Goat meat is considered a red meat, but according to the USDA, it’s lower in cholesterol and fat than chicken, beef, and pork, and has about the same amount of protein. Jacoby says that goat can be used just about anywhere that beef is — he likes it ground up in a spaghetti sauce — but be sure you get meat from a goat that was butchered at 14 months or younger. “Goat meat is very delicate, really, unless you eat an old animal. That old buck goat is going to take a lot of spices and garlic,” he says. “Actually, people don’t like to hear it, but bad goat is like good venison.”
When it comes to eating exotic or game meats, it’s always tempting to make comparisons to flavors we know, but they don’t really hold up. “Flavor-wise, goat has that pungent quality that lamb has, but it’s like when people say that rabbit tastes like chicken; it’s not true,” says Kristin Tombers of Clancey’s Meats & Fish in Linden Hills. “People say goat tastes like lamb, but it’s just not a good enough qualifier. It’s most similar in structure and fat content, but also like bison is to beef, goat is to lamb — it has a little bit more earthiness to it. Earthy and nutty, that’s what I think.”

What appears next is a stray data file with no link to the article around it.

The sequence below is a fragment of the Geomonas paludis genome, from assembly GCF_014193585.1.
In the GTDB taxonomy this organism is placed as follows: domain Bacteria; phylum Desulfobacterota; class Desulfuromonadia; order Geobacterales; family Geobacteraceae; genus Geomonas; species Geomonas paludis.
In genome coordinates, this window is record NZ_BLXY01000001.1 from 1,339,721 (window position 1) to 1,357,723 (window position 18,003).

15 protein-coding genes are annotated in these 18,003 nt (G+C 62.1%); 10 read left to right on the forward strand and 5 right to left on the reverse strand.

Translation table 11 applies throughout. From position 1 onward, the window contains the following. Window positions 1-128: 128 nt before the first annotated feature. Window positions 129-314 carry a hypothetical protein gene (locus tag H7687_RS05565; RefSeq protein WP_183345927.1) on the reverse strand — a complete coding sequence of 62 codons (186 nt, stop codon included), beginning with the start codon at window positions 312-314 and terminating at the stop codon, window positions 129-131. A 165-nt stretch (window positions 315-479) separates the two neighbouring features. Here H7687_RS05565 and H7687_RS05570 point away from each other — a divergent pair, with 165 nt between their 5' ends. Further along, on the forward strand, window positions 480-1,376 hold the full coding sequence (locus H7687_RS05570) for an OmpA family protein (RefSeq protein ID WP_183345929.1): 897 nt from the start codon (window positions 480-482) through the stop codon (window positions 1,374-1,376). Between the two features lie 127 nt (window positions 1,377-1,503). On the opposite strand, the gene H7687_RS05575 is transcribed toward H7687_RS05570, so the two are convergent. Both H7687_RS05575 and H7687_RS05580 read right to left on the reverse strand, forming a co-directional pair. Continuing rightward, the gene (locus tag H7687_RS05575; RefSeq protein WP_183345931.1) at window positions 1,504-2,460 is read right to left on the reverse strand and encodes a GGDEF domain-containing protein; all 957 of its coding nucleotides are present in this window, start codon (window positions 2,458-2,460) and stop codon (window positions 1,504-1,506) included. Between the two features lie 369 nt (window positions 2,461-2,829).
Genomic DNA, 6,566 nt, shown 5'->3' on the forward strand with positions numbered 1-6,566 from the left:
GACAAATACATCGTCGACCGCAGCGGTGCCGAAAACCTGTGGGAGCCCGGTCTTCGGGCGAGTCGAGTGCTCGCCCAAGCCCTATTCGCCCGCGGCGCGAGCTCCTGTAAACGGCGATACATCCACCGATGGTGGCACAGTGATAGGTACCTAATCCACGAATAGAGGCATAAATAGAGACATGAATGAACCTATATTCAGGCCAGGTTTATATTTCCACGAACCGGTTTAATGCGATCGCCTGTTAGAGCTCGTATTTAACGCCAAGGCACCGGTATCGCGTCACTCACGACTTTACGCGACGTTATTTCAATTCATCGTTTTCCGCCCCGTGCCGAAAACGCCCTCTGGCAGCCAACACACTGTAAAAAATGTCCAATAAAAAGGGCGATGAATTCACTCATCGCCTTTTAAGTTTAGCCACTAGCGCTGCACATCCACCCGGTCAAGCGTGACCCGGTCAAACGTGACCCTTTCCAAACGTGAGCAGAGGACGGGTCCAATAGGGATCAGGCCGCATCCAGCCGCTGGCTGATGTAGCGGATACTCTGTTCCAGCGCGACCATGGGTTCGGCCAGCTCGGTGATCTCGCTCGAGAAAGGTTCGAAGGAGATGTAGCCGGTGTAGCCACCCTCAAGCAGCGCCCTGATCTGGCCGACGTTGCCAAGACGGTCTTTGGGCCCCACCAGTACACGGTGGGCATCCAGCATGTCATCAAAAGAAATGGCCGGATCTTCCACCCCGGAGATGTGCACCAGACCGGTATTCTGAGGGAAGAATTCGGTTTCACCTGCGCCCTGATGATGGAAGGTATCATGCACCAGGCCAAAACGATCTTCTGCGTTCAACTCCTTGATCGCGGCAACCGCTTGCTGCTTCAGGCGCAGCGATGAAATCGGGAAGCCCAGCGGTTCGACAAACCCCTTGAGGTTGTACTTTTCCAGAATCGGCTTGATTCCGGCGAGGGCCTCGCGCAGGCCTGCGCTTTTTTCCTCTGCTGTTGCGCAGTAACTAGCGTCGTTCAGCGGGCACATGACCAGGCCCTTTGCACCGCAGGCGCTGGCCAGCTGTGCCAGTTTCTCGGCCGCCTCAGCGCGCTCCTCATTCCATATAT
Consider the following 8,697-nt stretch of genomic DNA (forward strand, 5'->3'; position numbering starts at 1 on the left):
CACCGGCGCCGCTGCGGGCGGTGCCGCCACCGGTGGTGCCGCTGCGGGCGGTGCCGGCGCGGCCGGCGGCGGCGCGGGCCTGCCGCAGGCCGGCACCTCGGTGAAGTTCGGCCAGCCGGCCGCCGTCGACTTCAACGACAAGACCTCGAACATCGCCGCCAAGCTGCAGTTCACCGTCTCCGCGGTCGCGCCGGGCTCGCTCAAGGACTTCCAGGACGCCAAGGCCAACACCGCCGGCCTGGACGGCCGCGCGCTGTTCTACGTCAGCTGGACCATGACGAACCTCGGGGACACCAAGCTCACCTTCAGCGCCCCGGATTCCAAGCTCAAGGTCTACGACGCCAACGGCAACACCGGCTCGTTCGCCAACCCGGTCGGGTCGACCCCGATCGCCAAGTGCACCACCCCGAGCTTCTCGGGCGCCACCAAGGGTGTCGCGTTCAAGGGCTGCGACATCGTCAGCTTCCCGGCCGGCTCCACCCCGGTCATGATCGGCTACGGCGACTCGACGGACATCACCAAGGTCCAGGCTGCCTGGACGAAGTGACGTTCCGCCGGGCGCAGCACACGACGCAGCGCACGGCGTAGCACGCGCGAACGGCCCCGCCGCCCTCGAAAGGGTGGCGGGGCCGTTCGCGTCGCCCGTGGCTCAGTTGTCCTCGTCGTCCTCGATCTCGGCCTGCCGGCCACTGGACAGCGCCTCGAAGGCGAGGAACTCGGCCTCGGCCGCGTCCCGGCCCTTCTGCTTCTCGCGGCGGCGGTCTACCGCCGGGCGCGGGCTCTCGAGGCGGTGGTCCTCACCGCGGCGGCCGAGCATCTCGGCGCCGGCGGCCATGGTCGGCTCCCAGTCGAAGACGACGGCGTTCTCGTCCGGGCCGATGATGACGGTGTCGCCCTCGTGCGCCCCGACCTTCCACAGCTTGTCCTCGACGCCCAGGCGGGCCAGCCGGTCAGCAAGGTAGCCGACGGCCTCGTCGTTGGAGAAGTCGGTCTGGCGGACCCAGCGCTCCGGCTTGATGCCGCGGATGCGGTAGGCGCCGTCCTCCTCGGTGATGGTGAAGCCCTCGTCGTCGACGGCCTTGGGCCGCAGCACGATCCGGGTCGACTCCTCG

The butcher’s favorite goat cut is a blade chop, which she says is more tasty for its bone and its fat content. Liz Kaplin (below), one of the shop’s butchers, took a couple out of the case and held them up to a lamb chop — by comparison, the marbling in the goat chop was much deeper. They were beautiful, so we took them home and pan-fried them in butter with salt and pepper. The chops were just the right amount of earthy, not pungent but very flavorful and surprisingly tender.
Clancey’s has offered goat since it opened, nine years ago. They get one or two whole goats from a local producer, most recently Thunder Ridge Ranch, every other Tuesday, and offer rib chops ($22 / lb), bone-in leg ($11 / lb), and boneless leg ($12 / lb). “Wednesday or Thursday, we’re generally down to two shanks, so they go fast,” says Tombers. “It has been a rapid transition from not selling enough to having a little market for it.”
From a butcher’s perspective, goat is an ideal “beard to tail” kind of meat. Tombers compares it to veal, which the shop was unable to continue carrying because it couldn’t use the whole animal, and so ended up with a bunch of “random parts in the freezer.” Conversely, the goat trim is used in products like curry goat sausage, a huge hit. “If we can’t use up the spare parts, we lose money, so the goat has worked out really well.”
Tombers has also seen a variety of consumers buying goat meat. “Everybody likes to try it — we get a lot of people in here just grilling up the loin and rib chops,” she says. “And sometimes we get requests for bone-in for the Indian dishes, which is sometimes harder for us to do because the bones end up so tiny, but mostly that’s for the curries, stews, and tagines.”